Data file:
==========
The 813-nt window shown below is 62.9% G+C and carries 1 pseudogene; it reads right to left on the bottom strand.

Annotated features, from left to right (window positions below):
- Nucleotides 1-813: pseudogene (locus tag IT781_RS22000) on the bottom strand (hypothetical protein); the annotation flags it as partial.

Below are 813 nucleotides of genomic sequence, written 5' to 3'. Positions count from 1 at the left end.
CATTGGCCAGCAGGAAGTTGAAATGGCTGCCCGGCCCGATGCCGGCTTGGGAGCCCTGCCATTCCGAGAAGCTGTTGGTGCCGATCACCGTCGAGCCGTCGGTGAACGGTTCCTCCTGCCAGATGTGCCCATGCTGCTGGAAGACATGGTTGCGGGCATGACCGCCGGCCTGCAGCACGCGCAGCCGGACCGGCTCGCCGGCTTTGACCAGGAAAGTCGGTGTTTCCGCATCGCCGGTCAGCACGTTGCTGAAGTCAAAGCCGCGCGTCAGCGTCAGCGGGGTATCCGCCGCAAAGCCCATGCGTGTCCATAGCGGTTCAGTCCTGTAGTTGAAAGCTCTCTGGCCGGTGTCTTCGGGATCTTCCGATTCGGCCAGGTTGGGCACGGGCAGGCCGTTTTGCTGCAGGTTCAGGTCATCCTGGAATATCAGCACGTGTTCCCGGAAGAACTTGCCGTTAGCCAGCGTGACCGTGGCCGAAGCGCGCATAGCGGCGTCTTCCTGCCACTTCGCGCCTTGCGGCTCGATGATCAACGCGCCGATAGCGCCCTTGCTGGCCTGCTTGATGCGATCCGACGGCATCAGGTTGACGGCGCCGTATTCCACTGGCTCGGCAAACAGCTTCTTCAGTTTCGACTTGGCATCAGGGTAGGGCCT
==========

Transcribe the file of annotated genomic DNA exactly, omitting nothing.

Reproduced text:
The 813-nt window shown below is 62.9% G+C and carries 1 pseudogene; it reads right to left on the bottom strand.

Annotated features, from left to right (window positions below):
- Nucleotides 1-813: pseudogene (locus tag IT781_RS22000) on the bottom strand (hypothetical protein); the annotation flags it as partial.

Below are 813 nucleotides of genomic sequence, written 5' to 3'. Positions count from 1 at the left end.
CATTGGCCAGCAGGAAGTTGAAATGGCTGCCCGGCCCGATGCCGGCTTGGGAGCCCTGCCATTCCGAGAAGCTGTTGGTGCCGATCACCGTCGAGCCGTCGGTGAACGGTTCCTCCTGCCAGATGTGCCCATGCTGCTGGAAGACATGGTTGCGGGCATGACCGCCGGCCTGCAGCACGCGCAGCCGGACCGGCTCGCCGGCTTTGACCAGGAAAGTCGGTGTTTCCGCATCGCCGGTCAGCACGTTGCTGAAGTCAAAGCCGCGCGTCAGCGTCAGCGGGGTATCCGCCGCAAAGCCCATGCGTGTCCATAGCGGTTCAGTCCTGTAGTTGAAAGCTCTCTGGCCGGTGTCTTCGGGATCTTCCGATTCGGCCAGGTTGGGCACGGGCAGGCCGTTTTGCTGCAGGTTCAGGTCATCCTGGAATATCAGCACGTGTTCCCGGAAGAACTTGCCGTTAGCCAGCGTGACCGTGGCCGAAGCGCGCATAGCGGCGTCTTCCTGCCACTTCGCGCCTTGCGGCTCGATGATCAACGCGCCGATAGCGCCCTTGCTGGCCTGCTTGATGCGATCCGACGGCATCAGGTTGACGGCGCCGTATTCCACTGGCTCGGCAAACAGCTTCTTCAGTTTCGACTTGGCATCAGGGTAGGGCCT